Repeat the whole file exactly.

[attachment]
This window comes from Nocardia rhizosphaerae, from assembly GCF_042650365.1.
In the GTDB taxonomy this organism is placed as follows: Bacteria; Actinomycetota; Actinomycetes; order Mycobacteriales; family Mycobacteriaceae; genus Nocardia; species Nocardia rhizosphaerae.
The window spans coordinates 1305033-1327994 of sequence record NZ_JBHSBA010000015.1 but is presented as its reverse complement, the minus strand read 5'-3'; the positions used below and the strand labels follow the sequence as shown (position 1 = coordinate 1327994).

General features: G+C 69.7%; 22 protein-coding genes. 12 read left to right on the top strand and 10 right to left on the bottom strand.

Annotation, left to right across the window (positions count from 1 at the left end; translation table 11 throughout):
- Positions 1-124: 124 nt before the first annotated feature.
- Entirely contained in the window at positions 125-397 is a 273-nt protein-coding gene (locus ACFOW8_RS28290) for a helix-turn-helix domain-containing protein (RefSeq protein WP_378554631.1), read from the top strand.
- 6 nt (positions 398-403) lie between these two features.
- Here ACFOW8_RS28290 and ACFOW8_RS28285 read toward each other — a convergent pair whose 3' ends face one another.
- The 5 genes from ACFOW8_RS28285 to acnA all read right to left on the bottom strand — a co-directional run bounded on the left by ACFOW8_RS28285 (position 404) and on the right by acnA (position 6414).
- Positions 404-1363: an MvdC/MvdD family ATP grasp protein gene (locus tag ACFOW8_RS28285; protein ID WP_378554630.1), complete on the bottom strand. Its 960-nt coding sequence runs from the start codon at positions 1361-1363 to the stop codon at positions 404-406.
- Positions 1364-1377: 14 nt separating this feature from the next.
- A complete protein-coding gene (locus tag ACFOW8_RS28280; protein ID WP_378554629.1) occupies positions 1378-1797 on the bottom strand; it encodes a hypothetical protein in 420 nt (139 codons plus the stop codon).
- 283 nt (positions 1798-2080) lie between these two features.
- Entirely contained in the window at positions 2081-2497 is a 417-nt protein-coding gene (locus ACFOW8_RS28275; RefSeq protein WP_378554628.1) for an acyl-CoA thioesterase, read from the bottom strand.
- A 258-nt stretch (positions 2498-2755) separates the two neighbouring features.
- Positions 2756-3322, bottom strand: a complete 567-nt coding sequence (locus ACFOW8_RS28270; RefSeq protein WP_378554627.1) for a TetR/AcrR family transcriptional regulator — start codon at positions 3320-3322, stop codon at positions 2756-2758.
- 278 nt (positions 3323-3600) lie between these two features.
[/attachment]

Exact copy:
This window comes from Nocardia rhizosphaerae, from assembly GCF_042650365.1.
In the GTDB taxonomy this organism is placed as follows: Bacteria; Actinomycetota; Actinomycetes; order Mycobacteriales; family Mycobacteriaceae; genus Nocardia; species Nocardia rhizosphaerae.
The window spans coordinates 1305033-1327994 of sequence record NZ_JBHSBA010000015.1 but is presented as its reverse complement, the minus strand read 5'-3'; the positions used below and the strand labels follow the sequence as shown (position 1 = coordinate 1327994).

General features: G+C 69.7%; 22 protein-coding genes. 12 read left to right on the top strand and 10 right to left on the bottom strand.

Annotation, left to right across the window (positions count from 1 at the left end; translation table 11 throughout):
- Positions 1-124: 124 nt before the first annotated feature.
- Entirely contained in the window at positions 125-397 is a 273-nt protein-coding gene (locus ACFOW8_RS28290) for a helix-turn-helix domain-containing protein (RefSeq protein WP_378554631.1), read from the top strand.
- 6 nt (positions 398-403) lie between these two features.
- Here ACFOW8_RS28290 and ACFOW8_RS28285 read toward each other — a convergent pair whose 3' ends face one another.
- The 5 genes from ACFOW8_RS28285 to acnA all read right to left on the bottom strand — a co-directional run bounded on the left by ACFOW8_RS28285 (position 404) and on the right by acnA (position 6414).
- Positions 404-1363: an MvdC/MvdD family ATP grasp protein gene (locus tag ACFOW8_RS28285; protein ID WP_378554630.1), complete on the bottom strand. Its 960-nt coding sequence runs from the start codon at positions 1361-1363 to the stop codon at positions 404-406.
- Positions 1364-1377: 14 nt separating this feature from the next.
- A complete protein-coding gene (locus tag ACFOW8_RS28280; protein ID WP_378554629.1) occupies positions 1378-1797 on the bottom strand; it encodes a hypothetical protein in 420 nt (139 codons plus the stop codon).
- 283 nt (positions 1798-2080) lie between these two features.
- Entirely contained in the window at positions 2081-2497 is a 417-nt protein-coding gene (locus ACFOW8_RS28275; RefSeq protein WP_378554628.1) for an acyl-CoA thioesterase, read from the bottom strand.
- A 258-nt stretch (positions 2498-2755) separates the two neighbouring features.
- Positions 2756-3322, bottom strand: a complete 567-nt coding sequence (locus ACFOW8_RS28270; RefSeq protein WP_378554627.1) for a TetR/AcrR family transcriptional regulator — start codon at positions 3320-3322, stop codon at positions 2756-2758.
- 278 nt (positions 3323-3600) lie between these two features.